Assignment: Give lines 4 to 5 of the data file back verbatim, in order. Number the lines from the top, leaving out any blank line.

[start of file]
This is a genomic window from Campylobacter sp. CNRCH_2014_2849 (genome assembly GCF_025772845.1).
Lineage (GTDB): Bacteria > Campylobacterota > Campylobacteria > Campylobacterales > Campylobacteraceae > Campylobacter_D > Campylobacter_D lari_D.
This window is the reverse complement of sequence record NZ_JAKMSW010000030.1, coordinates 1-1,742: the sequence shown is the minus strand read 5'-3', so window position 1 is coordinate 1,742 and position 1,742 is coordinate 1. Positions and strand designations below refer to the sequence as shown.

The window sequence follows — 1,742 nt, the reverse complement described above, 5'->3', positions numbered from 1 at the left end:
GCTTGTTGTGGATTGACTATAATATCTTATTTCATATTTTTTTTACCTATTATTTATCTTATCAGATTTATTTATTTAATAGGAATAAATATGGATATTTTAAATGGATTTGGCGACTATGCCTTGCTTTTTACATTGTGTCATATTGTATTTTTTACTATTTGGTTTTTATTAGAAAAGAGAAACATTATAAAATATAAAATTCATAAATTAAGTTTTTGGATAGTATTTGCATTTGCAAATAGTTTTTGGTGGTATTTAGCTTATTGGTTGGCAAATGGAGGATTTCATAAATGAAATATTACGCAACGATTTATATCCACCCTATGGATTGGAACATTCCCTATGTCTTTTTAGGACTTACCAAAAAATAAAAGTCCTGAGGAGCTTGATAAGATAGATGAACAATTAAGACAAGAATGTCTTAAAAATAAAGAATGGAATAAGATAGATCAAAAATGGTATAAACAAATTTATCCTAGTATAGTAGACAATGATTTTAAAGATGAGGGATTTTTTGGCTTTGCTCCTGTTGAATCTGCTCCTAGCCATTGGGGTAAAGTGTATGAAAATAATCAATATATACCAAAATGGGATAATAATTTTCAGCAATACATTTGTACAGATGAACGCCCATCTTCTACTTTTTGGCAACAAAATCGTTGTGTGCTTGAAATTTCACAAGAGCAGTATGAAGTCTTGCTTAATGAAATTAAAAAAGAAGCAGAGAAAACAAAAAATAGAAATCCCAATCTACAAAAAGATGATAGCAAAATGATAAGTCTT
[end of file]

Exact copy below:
The window sequence follows — 1,742 nt, the reverse complement described above, 5'->3', positions numbered from 1 at the left end:
GCTTGTTGTGGATTGACTATAATATCTTATTTCATATTTTTTTTACCTATTATTTATCTTATCAGATTTATTTATTTAATAGGAATAAATATGGATATTTTAAATGGATTTGGCGACTATGCCTTGCTTTTTACATTGTGTCATATTGTATTTTTTACTATTTGGTTTTTATTAGAAAAGAGAAACATTATAAAATATAAAATTCATAAATTAAGTTTTTGGATAGTATTTGCATTTGCAAATAGTTTTTGGTGGTATTTAGCTTATTGGTTGGCAAATGGAGGATTTCATAAATGAAATATTACGCAACGATTTATATCCACCCTATGGATTGGAACATTCCCTATGTCTTTTTAGGACTTACCAAAAAATAAAAGTCCTGAGGAGCTTGATAAGATAGATGAACAATTAAGACAAGAATGTCTTAAAAATAAAGAATGGAATAAGATAGATCAAAAATGGTATAAACAAATTTATCCTAGTATAGTAGACAATGATTTTAAAGATGAGGGATTTTTTGGCTTTGCTCCTGTTGAATCTGCTCCTAGCCATTGGGGTAAAGTGTATGAAAATAATCAATATATACCAAAATGGGATAATAATTTTCAGCAATACATTTGTACAGATGAACGCCCATCTTCTACTTTTTGGCAACAAAATCGTTGTGTGCTTGAAATTTCACAAGAGCAGTATGAAGTCTTGCTTAATGAAATTAAAAAAGAAGCAGAGAAAACAAAAAATAGAAATCCCAATCTACAAAAAGATGATAGCAAAATGATAAGTCTT